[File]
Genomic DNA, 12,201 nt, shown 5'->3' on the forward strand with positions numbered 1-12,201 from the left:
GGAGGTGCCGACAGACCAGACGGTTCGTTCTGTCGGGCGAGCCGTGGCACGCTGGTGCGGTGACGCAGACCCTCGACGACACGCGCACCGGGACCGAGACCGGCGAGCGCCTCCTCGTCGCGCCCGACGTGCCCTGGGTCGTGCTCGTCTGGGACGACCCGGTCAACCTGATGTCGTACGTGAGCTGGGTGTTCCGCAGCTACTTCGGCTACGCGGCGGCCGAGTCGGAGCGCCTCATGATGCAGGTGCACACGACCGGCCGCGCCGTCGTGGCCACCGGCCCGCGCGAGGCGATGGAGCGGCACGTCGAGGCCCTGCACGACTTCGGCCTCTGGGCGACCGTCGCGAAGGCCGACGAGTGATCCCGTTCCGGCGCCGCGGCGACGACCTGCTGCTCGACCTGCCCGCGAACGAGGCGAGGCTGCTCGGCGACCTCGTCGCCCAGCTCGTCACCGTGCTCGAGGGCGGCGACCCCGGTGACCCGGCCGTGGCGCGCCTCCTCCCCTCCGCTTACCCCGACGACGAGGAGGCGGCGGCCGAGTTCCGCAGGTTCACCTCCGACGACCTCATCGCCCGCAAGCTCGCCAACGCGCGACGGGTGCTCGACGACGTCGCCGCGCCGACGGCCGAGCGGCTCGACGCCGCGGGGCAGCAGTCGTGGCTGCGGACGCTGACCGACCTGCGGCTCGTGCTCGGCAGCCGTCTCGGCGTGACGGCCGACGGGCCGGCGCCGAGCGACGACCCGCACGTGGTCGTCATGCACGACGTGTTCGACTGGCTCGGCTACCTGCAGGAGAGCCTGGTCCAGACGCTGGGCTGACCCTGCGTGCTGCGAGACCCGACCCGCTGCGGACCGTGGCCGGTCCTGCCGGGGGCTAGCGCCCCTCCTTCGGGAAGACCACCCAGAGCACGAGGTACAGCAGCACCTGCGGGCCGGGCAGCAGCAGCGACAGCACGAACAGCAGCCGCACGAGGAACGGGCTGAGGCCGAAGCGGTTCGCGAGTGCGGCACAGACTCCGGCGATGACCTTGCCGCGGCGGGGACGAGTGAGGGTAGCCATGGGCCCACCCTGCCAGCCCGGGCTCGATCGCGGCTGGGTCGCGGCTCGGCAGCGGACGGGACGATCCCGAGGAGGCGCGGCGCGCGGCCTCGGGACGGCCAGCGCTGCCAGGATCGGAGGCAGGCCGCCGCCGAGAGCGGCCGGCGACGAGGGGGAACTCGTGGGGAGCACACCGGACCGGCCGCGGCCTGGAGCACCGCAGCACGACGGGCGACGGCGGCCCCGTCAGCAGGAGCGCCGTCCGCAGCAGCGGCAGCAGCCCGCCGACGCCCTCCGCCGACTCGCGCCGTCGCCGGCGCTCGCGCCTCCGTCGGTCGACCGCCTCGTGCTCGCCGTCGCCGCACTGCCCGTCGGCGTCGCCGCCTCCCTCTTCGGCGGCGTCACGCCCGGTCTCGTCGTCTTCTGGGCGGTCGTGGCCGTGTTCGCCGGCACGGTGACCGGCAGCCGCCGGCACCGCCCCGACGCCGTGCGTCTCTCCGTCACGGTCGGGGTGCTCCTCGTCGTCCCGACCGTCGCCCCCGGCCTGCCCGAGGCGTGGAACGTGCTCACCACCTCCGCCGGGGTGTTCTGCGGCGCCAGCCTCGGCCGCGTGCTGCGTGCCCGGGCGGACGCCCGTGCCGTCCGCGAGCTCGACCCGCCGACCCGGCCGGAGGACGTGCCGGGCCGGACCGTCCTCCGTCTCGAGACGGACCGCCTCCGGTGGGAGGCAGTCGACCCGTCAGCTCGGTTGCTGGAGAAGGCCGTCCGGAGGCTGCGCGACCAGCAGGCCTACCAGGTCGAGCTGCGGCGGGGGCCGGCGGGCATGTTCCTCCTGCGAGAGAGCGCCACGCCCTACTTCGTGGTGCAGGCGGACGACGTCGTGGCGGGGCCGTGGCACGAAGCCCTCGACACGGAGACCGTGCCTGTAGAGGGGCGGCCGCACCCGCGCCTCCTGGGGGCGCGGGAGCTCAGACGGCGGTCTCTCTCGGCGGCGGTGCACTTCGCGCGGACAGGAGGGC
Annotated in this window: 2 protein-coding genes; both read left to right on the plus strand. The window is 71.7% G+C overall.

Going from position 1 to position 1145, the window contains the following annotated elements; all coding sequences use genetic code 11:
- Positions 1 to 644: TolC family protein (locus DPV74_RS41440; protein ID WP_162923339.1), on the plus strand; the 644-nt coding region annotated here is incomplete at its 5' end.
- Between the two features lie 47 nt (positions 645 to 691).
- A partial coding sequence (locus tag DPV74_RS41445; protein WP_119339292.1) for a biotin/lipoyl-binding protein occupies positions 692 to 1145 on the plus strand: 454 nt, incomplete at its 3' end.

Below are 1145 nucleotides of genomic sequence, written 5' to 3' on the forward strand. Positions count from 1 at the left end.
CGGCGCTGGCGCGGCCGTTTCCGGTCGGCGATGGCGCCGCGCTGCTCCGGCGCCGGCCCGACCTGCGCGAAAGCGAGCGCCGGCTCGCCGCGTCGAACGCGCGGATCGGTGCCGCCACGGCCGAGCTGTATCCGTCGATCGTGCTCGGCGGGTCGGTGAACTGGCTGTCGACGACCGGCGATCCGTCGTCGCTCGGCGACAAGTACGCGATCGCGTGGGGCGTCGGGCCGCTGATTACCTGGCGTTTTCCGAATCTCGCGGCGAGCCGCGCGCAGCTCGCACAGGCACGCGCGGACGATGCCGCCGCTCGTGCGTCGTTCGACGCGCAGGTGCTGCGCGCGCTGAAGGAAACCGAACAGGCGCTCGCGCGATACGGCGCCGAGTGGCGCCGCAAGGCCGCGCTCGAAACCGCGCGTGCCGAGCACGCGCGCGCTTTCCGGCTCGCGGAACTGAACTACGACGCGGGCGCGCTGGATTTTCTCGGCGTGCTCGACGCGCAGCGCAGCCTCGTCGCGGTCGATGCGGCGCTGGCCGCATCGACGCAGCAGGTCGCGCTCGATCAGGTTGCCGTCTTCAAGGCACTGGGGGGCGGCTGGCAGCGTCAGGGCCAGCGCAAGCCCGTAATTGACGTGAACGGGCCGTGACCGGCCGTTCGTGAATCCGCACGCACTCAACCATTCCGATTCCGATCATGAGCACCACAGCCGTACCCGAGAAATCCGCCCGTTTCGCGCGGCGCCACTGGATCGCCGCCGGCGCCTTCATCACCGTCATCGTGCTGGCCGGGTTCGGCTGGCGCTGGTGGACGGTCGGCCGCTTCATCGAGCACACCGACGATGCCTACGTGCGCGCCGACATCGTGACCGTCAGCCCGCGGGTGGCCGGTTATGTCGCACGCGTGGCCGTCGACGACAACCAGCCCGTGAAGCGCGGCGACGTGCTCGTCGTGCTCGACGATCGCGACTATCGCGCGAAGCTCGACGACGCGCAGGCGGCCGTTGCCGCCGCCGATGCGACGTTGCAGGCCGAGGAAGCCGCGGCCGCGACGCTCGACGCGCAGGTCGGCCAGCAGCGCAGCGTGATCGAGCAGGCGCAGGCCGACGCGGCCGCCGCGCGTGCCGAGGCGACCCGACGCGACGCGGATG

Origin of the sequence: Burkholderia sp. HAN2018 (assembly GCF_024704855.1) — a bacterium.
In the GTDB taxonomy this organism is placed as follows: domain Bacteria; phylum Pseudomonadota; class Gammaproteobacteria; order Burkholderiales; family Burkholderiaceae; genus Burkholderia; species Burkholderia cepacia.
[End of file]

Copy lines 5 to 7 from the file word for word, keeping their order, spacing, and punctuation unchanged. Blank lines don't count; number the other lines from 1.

- Positions 1 to 644: TolC family protein (locus DPV74_RS41440; protein ID WP_162923339.1), on the plus strand; the 644-nt coding region annotated here is incomplete at its 5' end.
- Between the two features lie 47 nt (positions 645 to 691).
- A partial coding sequence (locus tag DPV74_RS41445; protein WP_119339292.1) for a biotin/lipoyl-binding protein occupies positions 692 to 1145 on the plus strand: 454 nt, incomplete at its 3' end.